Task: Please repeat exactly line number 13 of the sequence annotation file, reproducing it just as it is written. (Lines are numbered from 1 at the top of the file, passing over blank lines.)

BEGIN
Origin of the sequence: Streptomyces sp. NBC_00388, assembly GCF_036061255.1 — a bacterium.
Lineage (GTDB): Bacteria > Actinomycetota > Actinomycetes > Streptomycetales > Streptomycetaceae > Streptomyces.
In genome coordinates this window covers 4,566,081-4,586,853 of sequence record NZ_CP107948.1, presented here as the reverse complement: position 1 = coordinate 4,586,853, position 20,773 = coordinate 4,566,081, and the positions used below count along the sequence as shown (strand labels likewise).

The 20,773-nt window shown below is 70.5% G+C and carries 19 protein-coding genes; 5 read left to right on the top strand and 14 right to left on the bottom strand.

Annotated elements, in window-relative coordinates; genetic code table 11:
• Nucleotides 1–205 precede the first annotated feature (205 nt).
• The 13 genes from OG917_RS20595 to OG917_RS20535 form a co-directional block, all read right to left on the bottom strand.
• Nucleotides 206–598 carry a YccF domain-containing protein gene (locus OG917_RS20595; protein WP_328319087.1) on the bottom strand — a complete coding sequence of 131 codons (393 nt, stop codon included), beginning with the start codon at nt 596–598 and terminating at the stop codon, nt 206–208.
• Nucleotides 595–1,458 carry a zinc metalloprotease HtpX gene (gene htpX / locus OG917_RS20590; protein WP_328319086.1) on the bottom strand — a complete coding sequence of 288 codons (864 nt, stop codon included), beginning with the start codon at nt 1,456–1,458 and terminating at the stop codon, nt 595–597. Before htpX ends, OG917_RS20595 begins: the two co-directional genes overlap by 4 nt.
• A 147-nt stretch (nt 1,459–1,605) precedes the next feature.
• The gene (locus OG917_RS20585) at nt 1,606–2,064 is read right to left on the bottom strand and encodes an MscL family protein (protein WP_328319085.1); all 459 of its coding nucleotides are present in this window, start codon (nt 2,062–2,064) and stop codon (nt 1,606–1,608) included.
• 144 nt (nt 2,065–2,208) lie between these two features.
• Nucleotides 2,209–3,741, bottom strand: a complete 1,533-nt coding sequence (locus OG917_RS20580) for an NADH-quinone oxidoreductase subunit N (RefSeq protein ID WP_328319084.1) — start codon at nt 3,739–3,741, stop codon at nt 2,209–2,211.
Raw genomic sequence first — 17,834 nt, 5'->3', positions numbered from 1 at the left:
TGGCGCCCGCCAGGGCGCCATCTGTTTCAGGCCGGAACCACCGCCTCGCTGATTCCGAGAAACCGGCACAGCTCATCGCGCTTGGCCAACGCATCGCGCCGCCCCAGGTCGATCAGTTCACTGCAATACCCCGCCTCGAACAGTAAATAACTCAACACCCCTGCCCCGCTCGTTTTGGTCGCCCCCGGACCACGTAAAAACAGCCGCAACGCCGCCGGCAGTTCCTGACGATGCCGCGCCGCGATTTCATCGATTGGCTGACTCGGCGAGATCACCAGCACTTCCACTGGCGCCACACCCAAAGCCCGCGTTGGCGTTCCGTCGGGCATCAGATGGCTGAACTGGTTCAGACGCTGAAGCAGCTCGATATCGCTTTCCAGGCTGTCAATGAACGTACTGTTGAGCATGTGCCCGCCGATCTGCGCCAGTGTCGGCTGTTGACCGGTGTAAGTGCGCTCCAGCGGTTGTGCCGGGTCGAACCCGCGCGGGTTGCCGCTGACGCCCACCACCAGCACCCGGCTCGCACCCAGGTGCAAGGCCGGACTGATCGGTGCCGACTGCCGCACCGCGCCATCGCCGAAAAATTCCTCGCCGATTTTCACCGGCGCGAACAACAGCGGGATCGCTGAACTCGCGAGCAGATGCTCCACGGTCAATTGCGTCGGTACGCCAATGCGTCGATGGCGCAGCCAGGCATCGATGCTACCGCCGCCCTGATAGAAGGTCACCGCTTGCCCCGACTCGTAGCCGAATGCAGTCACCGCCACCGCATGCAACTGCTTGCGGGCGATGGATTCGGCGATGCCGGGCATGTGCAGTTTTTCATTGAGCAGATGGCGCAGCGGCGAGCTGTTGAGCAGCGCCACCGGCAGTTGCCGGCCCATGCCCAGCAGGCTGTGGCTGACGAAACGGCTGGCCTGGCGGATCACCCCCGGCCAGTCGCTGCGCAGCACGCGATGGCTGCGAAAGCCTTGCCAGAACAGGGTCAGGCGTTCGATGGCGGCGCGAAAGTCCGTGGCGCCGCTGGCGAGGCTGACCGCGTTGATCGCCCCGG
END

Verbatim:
• Nucleotides 2,209–3,741, bottom strand: a complete 1,533-nt coding sequence (locus OG917_RS20580) for an NADH-quinone oxidoreductase subunit N (RefSeq protein ID WP_328319084.1) — start codon at nt 3,739–3,741, stop codon at nt 2,209–2,211.